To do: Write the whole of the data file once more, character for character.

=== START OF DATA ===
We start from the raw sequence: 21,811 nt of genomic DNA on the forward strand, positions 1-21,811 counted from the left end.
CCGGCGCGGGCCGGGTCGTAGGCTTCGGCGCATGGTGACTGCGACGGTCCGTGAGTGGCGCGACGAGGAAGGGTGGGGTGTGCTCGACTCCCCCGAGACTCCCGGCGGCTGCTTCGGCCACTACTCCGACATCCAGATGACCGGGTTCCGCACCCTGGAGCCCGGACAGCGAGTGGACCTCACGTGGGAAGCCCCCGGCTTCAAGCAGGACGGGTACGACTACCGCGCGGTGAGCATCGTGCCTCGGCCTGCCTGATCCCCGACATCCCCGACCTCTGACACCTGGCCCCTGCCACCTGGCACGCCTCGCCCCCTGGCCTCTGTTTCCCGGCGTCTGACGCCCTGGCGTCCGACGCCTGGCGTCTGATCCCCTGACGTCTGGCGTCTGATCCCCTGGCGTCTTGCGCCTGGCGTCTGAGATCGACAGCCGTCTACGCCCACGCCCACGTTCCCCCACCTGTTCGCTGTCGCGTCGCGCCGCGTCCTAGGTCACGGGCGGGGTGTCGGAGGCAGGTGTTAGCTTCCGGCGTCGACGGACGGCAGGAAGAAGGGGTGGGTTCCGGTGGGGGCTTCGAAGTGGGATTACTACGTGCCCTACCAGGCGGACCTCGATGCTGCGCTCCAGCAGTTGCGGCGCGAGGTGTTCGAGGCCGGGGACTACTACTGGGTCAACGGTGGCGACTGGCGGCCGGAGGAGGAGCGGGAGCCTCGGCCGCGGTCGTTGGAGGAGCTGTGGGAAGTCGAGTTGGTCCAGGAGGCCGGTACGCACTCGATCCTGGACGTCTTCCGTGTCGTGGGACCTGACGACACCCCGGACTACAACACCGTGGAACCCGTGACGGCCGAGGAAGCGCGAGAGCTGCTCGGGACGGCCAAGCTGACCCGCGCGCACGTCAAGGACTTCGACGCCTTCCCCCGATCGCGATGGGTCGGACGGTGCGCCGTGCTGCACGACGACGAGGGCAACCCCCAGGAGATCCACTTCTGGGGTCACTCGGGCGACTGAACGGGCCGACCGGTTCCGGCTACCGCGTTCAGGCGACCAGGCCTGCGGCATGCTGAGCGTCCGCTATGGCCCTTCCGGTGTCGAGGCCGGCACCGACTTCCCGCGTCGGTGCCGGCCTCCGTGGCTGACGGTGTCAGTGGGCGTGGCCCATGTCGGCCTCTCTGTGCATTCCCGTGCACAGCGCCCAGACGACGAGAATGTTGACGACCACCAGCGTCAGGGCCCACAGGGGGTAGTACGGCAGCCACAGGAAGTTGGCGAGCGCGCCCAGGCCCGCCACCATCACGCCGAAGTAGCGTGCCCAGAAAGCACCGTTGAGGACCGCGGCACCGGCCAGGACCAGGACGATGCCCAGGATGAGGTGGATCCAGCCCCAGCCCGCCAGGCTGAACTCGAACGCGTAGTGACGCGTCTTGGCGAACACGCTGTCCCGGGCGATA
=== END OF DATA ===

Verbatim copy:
We start from the raw sequence: 21,811 nt of genomic DNA on the forward strand, positions 1-21,811 counted from the left end.
CCGGCGCGGGCCGGGTCGTAGGCTTCGGCGCATGGTGACTGCGACGGTCCGTGAGTGGCGCGACGAGGAAGGGTGGGGTGTGCTCGACTCCCCCGAGACTCCCGGCGGCTGCTTCGGCCACTACTCCGACATCCAGATGACCGGGTTCCGCACCCTGGAGCCCGGACAGCGAGTGGACCTCACGTGGGAAGCCCCCGGCTTCAAGCAGGACGGGTACGACTACCGCGCGGTGAGCATCGTGCCTCGGCCTGCCTGATCCCCGACATCCCCGACCTCTGACACCTGGCCCCTGCCACCTGGCACGCCTCGCCCCCTGGCCTCTGTTTCCCGGCGTCTGACGCCCTGGCGTCCGACGCCTGGCGTCTGATCCCCTGACGTCTGGCGTCTGATCCCCTGGCGTCTTGCGCCTGGCGTCTGAGATCGACAGCCGTCTACGCCCACGCCCACGTTCCCCCACCTGTTCGCTGTCGCGTCGCGCCGCGTCCTAGGTCACGGGCGGGGTGTCGGAGGCAGGTGTTAGCTTCCGGCGTCGACGGACGGCAGGAAGAAGGGGTGGGTTCCGGTGGGGGCTTCGAAGTGGGATTACTACGTGCCCTACCAGGCGGACCTCGATGCTGCGCTCCAGCAGTTGCGGCGCGAGGTGTTCGAGGCCGGGGACTACTACTGGGTCAACGGTGGCGACTGGCGGCCGGAGGAGGAGCGGGAGCCTCGGCCGCGGTCGTTGGAGGAGCTGTGGGAAGTCGAGTTGGTCCAGGAGGCCGGTACGCACTCGATCCTGGACGTCTTCCGTGTCGTGGGACCTGACGACACCCCGGACTACAACACCGTGGAACCCGTGACGGCCGAGGAAGCGCGAGAGCTGCTCGGGACGGCCAAGCTGACCCGCGCGCACGTCAAGGACTTCGACGCCTTCCCCCGATCGCGATGGGTCGGACGGTGCGCCGTGCTGCACGACGACGAGGGCAACCCCCAGGAGATCCACTTCTGGGGTCACTCGGGCGACTGAACGGGCCGACCGGTTCCGGCTACCGCGTTCAGGCGACCAGGCCTGCGGCATGCTGAGCGTCCGCTATGGCCCTTCCGGTGTCGAGGCCGGCACCGACTTCCCGCGTCGGTGCCGGCCTCCGTGGCTGACGGTGTCAGTGGGCGTGGCCCATGTCGGCCTCTCTGTGCATTCCCGTGCACAGCGCCCAGACGACGAGAATGTTGACGACCACCAGCGTCAGGGCCCACAGGGGGTAGTACGGCAGCCACAGGAAGTTGGCGAGCGCGCCCAGGCCCGCCACCATCACGCCGAAGTAGCGTGCCCAGAAAGCACCGTTGAGGACCGCGGCACCGGCCAGGACCAGGACGATGCCCAGGATGAGGTGGATCCAGCCCCAGCCCGCCAGGCTGAACTCGAACGCGTAGTGACGCGTCTTGGCGAACACGCTGTCCCGGGCGATA